Down On The Bayou
A Food Tour Through Lake Charles
written by Carl Danbury, Jr.
photos courtesy of monsourphotography.net
With no preconceived notions, I recently ventured to Lake Charles, La., for a culinary tour of the state’s Southwest region. Like the Provencal word “jambalaya,” meaning a mishmash, a mixture, a hodgepodge or a ragout, Lake Charles’ food scene, I soon discovered, is all of that for sure.
There are resplendent places to stay such as the L’Auberge Casino Resort, the newly opened Golden Nugget Lake Charles and the Isle of Capri for the indulgent. There are great sites to see, namely the Historic Charpentier District and the 1912 Central School Arts & Humanities Center, which houses the Mardi Gras Museum of Imperial Calcasieu, artist studios and a theatre for the curious; and plenty of fun things to do including the Creole Nature Trail and Airboats & Alligators for the adventurous. But, if you want a truly authentic Cajun Country experience, you’ll arrive with a raging appetite and an open mind, ready for the locals to prepare a delicious welcome.
“Some people eat to live,” said Chef Marc Wegman of Adele’s on Canton in Roswell. “Cajuns live to eat! The mixture of those who eventually settled in Louisiana, the Acadian French (from Canada), the Spanish, the French, Germans, Italians and African Americans created an unlikely culture and an unlikely cuisine. Every parish had its own influences, its own dialect and its own very authentic version of cuisine. Right now, we are in the midst of our second wave, and perhaps younger generation, of notable Cajun chefs from Louisiana, but it all begins with the heritage of those peasant dishes created from what artisans sourced locally where nothing was wasted.”
Born and raised in New Orleans, Wegman is passionate about bringing a taste of the Crescent City to North Atlanta – and he is not alone in the venture. Chefs like Justin Wilson, Emeril Lagasse, Paul Prudhomme captured the public’s attention with elements of Cajun cuisine, but much of the credit is due to John Folse, who was born in St. James Parish in 1946, and opened Lafitte’s Landing Restaurant in 1978 in Donaldsonville, La. His stated mission was to create an international presence for Louisiana cuisine, and over time brought Cajun cooking to Russia, China and the Vatican, demonstrating that the cuisine is actually a mirror image of the unique history of its inhabitants. The Cajun cooking style reflects ingenuity, creativity, adaptability and survival. I made the journey to the bayou to experience Folse’s philosophy firsthand.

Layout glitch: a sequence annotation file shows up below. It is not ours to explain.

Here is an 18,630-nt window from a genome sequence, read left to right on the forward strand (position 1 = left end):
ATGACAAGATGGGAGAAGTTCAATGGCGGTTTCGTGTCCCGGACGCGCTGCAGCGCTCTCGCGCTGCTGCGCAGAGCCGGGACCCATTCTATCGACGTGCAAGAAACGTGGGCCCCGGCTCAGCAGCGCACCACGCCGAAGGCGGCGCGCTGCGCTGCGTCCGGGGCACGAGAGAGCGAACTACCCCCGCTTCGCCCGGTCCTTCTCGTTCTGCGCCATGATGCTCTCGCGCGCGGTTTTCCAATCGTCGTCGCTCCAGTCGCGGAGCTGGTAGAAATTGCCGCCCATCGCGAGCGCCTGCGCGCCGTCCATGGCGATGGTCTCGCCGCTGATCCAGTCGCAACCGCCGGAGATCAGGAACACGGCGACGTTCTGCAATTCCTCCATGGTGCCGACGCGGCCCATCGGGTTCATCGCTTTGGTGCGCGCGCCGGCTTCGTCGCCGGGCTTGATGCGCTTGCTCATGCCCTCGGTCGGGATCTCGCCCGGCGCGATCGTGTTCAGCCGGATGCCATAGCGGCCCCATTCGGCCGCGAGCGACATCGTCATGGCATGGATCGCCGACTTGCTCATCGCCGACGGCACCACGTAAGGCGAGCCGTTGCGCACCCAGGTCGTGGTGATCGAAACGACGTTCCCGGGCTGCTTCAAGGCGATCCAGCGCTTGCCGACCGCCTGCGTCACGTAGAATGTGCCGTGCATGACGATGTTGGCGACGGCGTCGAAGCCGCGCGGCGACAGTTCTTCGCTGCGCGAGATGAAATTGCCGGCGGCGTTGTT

In the Lake Charles area, that philosophy is ever present through the artisans that create the region’s signature dishes. Boudin is king in Lake Charles (there are 27 stops along the Southwest Louisiana Boudin Trail) and its surrounding communities but cracklins are the princes. Explaining the essence of each is quite simple. Boudin is a combination of pork, pork liver, onions, green peppers, seasonings and cooked rice, which is plentiful in these parts.
The mixture is ground and stuffed into a sausage casing. It is then steamed, boiled, baked — or otherwise heated. Boudin recipes may be tweaked and often are, and preparations for the mixture vary. Alligator, crawfish and shrimp also are used as the primary protein instead of pork. Boudin balls, smoked boudin, and other types of boudin creations are among the variations you’ll find.
Cracklins are an aptly named creation, for when pork skin, fat and pork meat, cut into cube-sized pieces, hit a pot full of hot hog lard, they do indeed crackle. Seasoned with salt, they are finger-licking good, and of course, a bit contemptuous for your constitution.
OFF THE EATEN PATH